What is Stevens-Johnson syndrome (SJS)?

Stevens-Johnson syndrome (SJS) and toxic epidermal necrolysis (TEN) are serious skin conditions that cause skin to develop rashes, blisters, and then peel. Mucus membranes, including the eyes, vagina, and mouth, are also affected. People who get this condition are usually admitted to burn units in hospitals.

Some people consider SJS and TEN to be different diseases, while others consider them to be the same disease but in varying degrees. SJS is less intense than TEN. (For instance, skin peeling might affect less than 10% of the entire body in SJS, while skin peeling affects more than 30% of the body in TEN.) However, both conditions can be fatal.

Are there other names for Stevens-Johnson syndrome?

Yes. It is also known as Lyell’s syndrome, Stevens-Johnson syndrome/toxic epidermal necrolysis, and Stevens-Johnson syndrome toxic epidermal necrolysis spectrum. Depending on the cause, it might be called drug-induced Stevens-Johnson syndrome or mycoplasma-induced Stevens-Johnson syndrome.

Who gets Stevens-Johnson syndrome?

Many cases of SJS happen in children and adults younger than 30 years old, but also occur in others, especially the elderly. More cases of SJS have been reported in females than males. Infections like pneumonia are the most likely cause of SJS in children. People with the following conditions are at greater risk:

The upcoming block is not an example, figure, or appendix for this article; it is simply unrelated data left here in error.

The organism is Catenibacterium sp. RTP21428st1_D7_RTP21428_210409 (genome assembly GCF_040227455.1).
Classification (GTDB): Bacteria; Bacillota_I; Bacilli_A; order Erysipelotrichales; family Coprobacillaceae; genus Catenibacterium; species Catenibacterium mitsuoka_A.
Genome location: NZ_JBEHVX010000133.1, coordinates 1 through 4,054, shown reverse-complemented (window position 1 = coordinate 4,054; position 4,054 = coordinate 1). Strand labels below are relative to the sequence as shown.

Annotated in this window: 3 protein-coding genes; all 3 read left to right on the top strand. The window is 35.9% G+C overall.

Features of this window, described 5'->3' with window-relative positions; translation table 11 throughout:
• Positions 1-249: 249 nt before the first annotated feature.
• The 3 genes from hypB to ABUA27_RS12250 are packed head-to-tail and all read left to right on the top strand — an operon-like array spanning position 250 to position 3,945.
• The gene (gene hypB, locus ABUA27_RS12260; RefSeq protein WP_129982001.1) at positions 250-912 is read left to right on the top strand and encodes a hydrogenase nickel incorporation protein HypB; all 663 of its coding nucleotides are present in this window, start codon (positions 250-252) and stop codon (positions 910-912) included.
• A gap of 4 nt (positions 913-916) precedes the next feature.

• Bone marrow transplant
  • Systemic lupus erythematosus
  • Human immunodeficiency virus (HIV)
  • Other chronic diseases of joints and connective tissue

What are the risk factors for developing Stevens-Johnson syndrome?

There is most likely a combination of factors involved with developing these disorders, including a genetic predisposition. Environmental factors might cause the gene to be triggered. One of these genetic factors include specific human leukocyte antigens (HLAs) that may increase one’s risk of developing SJS or TEN.

What causes Stevens-Johnson syndrome?

Many cases of SJS are caused by an allergic reaction to a medication (while almost all cases of toxic epidermal necrolysis or TEN involve medications.) However, infections (like mycoplasma pneumonia) can also cause SJS, as can vaccinations, and graft-versus-host disease. In some situations, the syndrome is said to be idiopathic (because no cause is known).

If the skin condition is caused by a drug, symptoms tend to start about one to three weeks after the person has begun taking a medication. The flu-like illness (fever, cough, and headache) is followed first by a rash and then peeling. In the case of TEN, some people even lose hair and nails.

What drugs are most likely to cause Stevens-Johnson syndrome?

  • Antibacterial sulfa drugs
  • Anti-epileptic drugs, including phenytoin, carbamazepine, lamotrigine, and phenobarbital
  • Allopurinol (used to treat gout and kidney stones)
  • Non-steroidal anti-inflammatory drugs (NSAIDs), including piroxicam, nevirapine, and diclofenac
  • Antibiotics

What are the symptoms of Stevens-Johnson syndrome?

  • Fever
  • Body aches
  • Red rash
  • Cough
  • Blisters and sores on the skin and on mucus membranes of the mouth, throat, eyes, genitals, and anus
  • Peeling skin
  • Drooling (because closing the mouth is painful)
  • Eyes sealed shut (due to blisters and swelling)
  • Painful urination (due to blistered mucus membranes)

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